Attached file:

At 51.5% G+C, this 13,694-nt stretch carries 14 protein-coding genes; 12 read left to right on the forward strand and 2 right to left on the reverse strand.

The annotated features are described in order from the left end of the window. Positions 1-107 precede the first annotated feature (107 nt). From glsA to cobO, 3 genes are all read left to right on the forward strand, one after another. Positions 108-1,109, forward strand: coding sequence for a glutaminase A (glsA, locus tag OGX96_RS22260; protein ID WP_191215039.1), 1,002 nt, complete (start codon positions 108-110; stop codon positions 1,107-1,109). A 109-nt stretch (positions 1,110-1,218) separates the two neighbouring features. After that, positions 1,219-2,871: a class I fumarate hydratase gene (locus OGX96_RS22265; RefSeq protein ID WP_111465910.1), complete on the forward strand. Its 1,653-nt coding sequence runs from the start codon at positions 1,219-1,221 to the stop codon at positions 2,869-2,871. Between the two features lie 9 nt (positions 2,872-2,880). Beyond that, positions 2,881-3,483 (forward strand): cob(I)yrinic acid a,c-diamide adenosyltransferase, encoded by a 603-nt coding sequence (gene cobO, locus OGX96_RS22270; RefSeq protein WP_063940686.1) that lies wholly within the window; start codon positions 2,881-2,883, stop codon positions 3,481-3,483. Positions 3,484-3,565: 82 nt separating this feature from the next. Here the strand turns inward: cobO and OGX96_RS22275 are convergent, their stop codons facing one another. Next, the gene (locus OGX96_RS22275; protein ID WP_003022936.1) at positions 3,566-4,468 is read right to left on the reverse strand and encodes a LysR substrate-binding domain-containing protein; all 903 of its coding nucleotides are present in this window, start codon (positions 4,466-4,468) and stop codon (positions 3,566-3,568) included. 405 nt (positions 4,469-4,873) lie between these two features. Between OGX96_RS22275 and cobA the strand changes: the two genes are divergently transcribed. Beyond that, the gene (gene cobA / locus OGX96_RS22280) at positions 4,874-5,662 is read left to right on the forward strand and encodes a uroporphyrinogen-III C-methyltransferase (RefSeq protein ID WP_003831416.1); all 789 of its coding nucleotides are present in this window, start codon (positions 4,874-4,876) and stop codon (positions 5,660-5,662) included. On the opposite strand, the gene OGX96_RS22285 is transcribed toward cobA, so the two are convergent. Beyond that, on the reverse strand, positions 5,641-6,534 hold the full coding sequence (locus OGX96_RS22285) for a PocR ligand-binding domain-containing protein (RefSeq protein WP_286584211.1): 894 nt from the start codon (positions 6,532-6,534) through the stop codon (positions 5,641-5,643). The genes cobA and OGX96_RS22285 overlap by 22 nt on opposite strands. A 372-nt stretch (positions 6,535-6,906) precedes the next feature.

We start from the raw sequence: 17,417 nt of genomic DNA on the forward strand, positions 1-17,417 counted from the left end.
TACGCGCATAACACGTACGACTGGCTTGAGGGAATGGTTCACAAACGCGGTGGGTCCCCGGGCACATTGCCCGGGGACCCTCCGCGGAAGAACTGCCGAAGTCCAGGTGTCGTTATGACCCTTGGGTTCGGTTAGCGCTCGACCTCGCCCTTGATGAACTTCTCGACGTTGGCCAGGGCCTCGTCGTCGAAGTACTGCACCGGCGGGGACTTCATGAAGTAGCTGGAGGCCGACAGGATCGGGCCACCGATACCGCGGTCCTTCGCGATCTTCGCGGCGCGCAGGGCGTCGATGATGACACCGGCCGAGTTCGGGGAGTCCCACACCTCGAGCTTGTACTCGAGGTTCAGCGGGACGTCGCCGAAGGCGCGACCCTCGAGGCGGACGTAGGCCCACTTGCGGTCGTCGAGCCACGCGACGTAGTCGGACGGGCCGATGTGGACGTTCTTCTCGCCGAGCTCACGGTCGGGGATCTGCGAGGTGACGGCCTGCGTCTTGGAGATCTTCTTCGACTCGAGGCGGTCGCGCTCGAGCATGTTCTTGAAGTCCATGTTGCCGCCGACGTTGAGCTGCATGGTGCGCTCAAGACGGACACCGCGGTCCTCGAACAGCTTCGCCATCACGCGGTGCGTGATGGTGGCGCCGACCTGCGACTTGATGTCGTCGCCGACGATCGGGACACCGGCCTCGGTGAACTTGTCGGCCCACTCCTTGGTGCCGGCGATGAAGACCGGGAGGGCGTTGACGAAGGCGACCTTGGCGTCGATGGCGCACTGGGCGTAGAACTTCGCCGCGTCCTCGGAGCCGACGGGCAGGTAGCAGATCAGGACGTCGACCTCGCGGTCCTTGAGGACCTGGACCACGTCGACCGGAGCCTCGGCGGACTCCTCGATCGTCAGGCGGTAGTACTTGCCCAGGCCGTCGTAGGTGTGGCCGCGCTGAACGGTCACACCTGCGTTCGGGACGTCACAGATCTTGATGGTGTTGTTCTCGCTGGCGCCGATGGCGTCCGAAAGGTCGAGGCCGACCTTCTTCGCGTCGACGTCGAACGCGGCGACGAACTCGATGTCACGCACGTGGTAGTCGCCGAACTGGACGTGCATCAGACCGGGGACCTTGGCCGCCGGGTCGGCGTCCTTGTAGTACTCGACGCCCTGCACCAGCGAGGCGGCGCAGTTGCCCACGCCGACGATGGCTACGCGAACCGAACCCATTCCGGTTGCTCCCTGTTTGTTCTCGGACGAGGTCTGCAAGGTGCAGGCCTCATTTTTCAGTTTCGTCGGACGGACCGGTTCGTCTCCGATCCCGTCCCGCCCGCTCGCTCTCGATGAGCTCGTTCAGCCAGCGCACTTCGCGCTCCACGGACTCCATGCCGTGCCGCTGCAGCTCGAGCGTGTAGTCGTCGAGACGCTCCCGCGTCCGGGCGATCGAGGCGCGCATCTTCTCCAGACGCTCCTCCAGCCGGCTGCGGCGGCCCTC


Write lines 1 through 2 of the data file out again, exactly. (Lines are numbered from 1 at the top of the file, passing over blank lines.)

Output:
At 51.5% G+C, this 13,694-nt stretch carries 14 protein-coding genes; 12 read left to right on the forward strand and 2 right to left on the reverse strand.

The annotated features are described in order from the left end of the window. Positions 1-107 precede the first annotated feature (107 nt). From glsA to cobO, 3 genes are all read left to right on the forward strand, one after another. Positions 108-1,109, forward strand: coding sequence for a glutaminase A (glsA, locus tag OGX96_RS22260; protein ID WP_191215039.1), 1,002 nt, complete (start codon positions 108-110; stop codon positions 1,107-1,109). A 109-nt stretch (positions 1,110-1,218) separates the two neighbouring features. After that, positions 1,219-2,871: a class I fumarate hydratase gene (locus OGX96_RS22265; RefSeq protein ID WP_111465910.1), complete on the forward strand. Its 1,653-nt coding sequence runs from the start codon at positions 1,219-1,221 to the stop codon at positions 2,869-2,871. Between the two features lie 9 nt (positions 2,872-2,880). Beyond that, positions 2,881-3,483 (forward strand): cob(I)yrinic acid a,c-diamide adenosyltransferase, encoded by a 603-nt coding sequence (gene cobO, locus OGX96_RS22270; RefSeq protein WP_063940686.1) that lies wholly within the window; start codon positions 2,881-2,883, stop codon positions 3,481-3,483. Positions 3,484-3,565: 82 nt separating this feature from the next. Here the strand turns inward: cobO and OGX96_RS22275 are convergent, their stop codons facing one another. Next, the gene (locus OGX96_RS22275; protein ID WP_003022936.1) at positions 3,566-4,468 is read right to left on the reverse strand and encodes a LysR substrate-binding domain-containing protein; all 903 of its coding nucleotides are present in this window, start codon (positions 4,466-4,468) and stop codon (positions 3,566-3,568) included. 405 nt (positions 4,469-4,873) lie between these two features. Between OGX96_RS22275 and cobA the strand changes: the two genes are divergently transcribed. Beyond that, the gene (gene cobA / locus OGX96_RS22280) at positions 4,874-5,662 is read left to right on the forward strand and encodes a uroporphyrinogen-III C-methyltransferase (RefSeq protein ID WP_003831416.1); all 789 of its coding nucleotides are present in this window, start codon (positions 4,874-4,876) and stop codon (positions 5,660-5,662) included. On the opposite strand, the gene OGX96_RS22285 is transcribed toward cobA, so the two are convergent. Beyond that, on the reverse strand, positions 5,641-6,534 hold the full coding sequence (locus OGX96_RS22285) for a PocR ligand-binding domain-containing protein (RefSeq protein WP_286584211.1): 894 nt from the start codon (positions 6,532-6,534) through the stop codon (positions 5,641-5,643). The genes cobA and OGX96_RS22285 overlap by 22 nt on opposite strands. A 372-nt stretch (positions 6,535-6,906) precedes the next feature.